More specific to this book, Jana confesses to have both a great love and respect for the Bible.  It is important to know this because she pushes boundaries, using humor to stimulate not only laughter but thoughtful reflection on the message of Scripture in all its complexity.  As one reads through these Tweets, one is forced to recognize that there are many passages in Scripture that are to put it mildly – problematic.  Too often we sweep them under the rug.  But Jana doesn’t allow us to do this.  Indeed, she is at her best when dealing with passages that deal with things like genocide and rape and exclusion.  We want to laugh, and yet as we laugh we begin to see the darkness in these passages.  She forces us to go back and rethink the way we understand God and read these texts.  

The Twible  is a self-published project. Jana never really tells us why she went this direction. While it’s true that more and more people are turning to this means of publishing, and Jana surely understands the business of publishing, I’m wondering whether the publishers she works with found this to be a bit too hot to handle.  I don’t know this for sure, but it is an interesting question to consider.  Whatever the reason for this choice, it is a well produced book that includes her tweeted summaries of every chapter in the Bible, plus some very interesting extras.

As for the Tweets themselves, I should give a few examples:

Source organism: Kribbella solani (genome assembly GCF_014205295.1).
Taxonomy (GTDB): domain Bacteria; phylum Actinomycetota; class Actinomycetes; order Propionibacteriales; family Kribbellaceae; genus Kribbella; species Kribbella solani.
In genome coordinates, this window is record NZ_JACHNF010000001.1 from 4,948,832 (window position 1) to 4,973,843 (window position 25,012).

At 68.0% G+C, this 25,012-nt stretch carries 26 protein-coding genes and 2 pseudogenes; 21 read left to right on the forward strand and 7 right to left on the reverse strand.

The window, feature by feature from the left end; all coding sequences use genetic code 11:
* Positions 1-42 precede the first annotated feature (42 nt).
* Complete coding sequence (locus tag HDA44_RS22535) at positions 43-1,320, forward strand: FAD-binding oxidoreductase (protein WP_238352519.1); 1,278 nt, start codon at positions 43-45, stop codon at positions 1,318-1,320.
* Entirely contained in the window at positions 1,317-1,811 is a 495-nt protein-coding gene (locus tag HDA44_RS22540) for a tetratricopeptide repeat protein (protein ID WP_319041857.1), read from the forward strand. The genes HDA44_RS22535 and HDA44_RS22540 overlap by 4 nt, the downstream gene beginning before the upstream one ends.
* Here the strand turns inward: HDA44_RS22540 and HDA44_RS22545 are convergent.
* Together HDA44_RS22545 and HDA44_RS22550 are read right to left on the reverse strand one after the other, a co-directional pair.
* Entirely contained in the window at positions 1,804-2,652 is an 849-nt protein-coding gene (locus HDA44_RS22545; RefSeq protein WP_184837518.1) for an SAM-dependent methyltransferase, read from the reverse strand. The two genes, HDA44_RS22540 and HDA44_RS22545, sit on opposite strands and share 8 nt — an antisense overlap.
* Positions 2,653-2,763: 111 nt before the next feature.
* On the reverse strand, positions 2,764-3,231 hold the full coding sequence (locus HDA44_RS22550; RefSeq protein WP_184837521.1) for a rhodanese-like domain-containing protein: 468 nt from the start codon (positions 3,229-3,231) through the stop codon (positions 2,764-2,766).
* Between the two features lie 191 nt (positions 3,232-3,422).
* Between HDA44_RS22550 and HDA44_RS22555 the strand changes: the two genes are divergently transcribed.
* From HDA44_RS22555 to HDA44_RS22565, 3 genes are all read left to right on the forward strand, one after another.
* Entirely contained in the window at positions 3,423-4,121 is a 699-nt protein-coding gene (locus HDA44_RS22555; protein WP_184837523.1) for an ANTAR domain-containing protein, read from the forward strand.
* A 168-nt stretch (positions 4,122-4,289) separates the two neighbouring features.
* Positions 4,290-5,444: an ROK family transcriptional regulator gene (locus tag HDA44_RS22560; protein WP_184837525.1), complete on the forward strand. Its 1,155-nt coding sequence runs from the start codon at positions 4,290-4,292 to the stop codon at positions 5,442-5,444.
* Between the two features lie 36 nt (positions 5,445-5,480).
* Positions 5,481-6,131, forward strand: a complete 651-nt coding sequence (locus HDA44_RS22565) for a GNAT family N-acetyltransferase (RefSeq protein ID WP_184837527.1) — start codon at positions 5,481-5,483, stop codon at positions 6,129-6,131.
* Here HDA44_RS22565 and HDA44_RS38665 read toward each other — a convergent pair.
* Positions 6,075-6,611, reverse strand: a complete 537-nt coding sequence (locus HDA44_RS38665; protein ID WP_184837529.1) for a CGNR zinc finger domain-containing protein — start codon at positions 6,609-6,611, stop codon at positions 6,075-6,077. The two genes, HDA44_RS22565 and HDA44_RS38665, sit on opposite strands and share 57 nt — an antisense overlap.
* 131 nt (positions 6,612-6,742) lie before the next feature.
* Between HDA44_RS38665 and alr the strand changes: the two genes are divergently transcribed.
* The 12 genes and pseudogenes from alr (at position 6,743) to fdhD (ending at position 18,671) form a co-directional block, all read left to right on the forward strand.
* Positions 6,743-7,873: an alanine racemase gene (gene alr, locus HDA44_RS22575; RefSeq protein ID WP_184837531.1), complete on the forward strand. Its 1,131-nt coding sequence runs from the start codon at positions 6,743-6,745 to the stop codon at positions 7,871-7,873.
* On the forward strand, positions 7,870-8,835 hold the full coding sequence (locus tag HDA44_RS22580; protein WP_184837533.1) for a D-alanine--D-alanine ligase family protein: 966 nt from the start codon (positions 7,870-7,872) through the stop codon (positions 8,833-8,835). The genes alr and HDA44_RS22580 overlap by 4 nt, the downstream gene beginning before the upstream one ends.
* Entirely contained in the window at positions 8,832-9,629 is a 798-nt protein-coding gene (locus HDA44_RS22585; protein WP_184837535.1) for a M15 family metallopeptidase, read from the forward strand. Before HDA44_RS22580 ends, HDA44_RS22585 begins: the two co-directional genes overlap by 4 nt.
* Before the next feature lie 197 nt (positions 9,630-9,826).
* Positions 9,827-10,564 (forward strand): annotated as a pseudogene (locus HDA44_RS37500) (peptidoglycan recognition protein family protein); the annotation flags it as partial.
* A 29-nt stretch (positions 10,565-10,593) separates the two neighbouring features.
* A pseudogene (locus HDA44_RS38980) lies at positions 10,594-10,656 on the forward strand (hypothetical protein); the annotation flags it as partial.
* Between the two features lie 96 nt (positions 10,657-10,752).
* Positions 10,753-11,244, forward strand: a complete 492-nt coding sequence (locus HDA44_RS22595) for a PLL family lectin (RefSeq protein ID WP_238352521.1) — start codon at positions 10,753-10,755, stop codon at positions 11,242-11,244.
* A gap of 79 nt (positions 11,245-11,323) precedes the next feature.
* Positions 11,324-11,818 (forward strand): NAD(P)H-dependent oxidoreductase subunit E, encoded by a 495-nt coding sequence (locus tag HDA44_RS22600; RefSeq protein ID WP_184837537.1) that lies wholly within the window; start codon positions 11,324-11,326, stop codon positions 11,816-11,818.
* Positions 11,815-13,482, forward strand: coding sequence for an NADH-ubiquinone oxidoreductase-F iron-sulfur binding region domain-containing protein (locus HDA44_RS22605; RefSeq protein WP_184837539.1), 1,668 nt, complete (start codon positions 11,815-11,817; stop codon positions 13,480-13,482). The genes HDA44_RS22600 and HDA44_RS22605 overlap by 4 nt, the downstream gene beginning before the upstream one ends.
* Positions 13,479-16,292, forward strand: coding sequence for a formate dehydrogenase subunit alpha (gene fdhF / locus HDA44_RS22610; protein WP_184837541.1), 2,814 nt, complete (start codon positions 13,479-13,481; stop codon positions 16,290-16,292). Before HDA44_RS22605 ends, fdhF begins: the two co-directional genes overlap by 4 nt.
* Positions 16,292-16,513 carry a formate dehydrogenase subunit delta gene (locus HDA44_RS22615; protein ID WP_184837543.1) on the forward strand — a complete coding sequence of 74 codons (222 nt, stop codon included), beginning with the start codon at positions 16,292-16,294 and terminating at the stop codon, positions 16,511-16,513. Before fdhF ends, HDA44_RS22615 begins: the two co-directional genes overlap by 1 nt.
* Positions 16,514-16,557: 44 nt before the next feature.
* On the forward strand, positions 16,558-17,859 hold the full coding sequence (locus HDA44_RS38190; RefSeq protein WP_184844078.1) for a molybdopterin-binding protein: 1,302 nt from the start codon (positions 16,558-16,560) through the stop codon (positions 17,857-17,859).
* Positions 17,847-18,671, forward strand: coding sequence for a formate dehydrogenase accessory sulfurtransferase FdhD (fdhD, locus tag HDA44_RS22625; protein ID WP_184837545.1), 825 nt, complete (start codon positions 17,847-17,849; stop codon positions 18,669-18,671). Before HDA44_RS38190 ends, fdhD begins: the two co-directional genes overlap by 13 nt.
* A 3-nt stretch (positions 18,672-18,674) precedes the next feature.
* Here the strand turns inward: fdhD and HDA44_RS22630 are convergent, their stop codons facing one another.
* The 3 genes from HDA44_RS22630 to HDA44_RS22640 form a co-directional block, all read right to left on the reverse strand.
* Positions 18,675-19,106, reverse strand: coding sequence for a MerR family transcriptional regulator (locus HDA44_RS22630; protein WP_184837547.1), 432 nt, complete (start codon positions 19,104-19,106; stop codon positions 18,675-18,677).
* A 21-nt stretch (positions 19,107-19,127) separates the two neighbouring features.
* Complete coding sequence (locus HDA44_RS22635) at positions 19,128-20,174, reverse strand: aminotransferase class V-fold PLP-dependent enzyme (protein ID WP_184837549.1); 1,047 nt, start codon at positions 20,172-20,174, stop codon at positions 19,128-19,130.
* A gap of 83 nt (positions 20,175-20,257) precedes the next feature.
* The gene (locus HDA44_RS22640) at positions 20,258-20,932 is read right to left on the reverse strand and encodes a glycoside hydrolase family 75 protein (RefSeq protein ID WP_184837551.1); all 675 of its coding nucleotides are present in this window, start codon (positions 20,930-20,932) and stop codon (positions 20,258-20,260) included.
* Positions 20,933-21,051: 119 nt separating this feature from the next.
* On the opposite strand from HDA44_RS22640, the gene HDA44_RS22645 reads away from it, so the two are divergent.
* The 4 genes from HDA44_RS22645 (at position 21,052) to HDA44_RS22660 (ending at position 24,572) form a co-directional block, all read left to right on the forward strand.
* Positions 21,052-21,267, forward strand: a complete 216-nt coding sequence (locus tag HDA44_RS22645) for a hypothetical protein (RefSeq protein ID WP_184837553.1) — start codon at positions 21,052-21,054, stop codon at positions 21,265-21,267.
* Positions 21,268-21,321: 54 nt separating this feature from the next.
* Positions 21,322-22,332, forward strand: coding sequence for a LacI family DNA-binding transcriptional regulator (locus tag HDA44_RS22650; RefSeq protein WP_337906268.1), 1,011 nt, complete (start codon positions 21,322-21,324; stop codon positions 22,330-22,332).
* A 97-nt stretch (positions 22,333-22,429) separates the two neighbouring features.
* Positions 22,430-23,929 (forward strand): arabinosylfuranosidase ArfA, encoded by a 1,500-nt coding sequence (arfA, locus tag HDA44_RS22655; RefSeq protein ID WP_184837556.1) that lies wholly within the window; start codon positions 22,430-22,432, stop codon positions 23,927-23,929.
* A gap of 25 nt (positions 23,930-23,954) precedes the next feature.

Genesis 12:  “Hello, Abram.  G promises land and descendants.  Father Ab responds by lying to Pharaoh and pimping out wife Sarai.  What a bright future” (p. 5). 
Psalm 28  “Pay back time for the wicked – or at least, we hope so.  Break ’em down, move ’em out. Go ahead, G. Make. Their. Day. (p. 122).
Matthew 7: Dear judgmental hypocrite:  You probably haven’t noticed, but there’s a big honkin’ plank in your eye. You might want to remove it. (p. 217).
I hope that these three Tweets give you a sense of what you’ll find inside this book.

Having shared a few of the summaries, I’ll turn to the illustrations provided by Leighton Connor.  They are black and white comics that summarize elements of the biblical story.  Like the Tweets, Connor focuses on the humorous aspects of the story.  It is difficult to describe illustrations – so I’ll just say that they add much to the flow of the book.  In addition, each book has its own brief summation. There are also frequent sidebars that explain or lift up elements of the story (like any good study Bible would – only hers contain much more humor than the Oxford Annotated NRSV or the NIV Study Bible).  At the back of the book you’ll find notes that will lead you into helpful discussions.  And in a very helpful move, she provides a “Whos’s Who in the Twible” section.  This is helpful because one must, quite often, abbreviate names in a Tweet.  Thus God is referred to as G and Jesus as JC, and so on.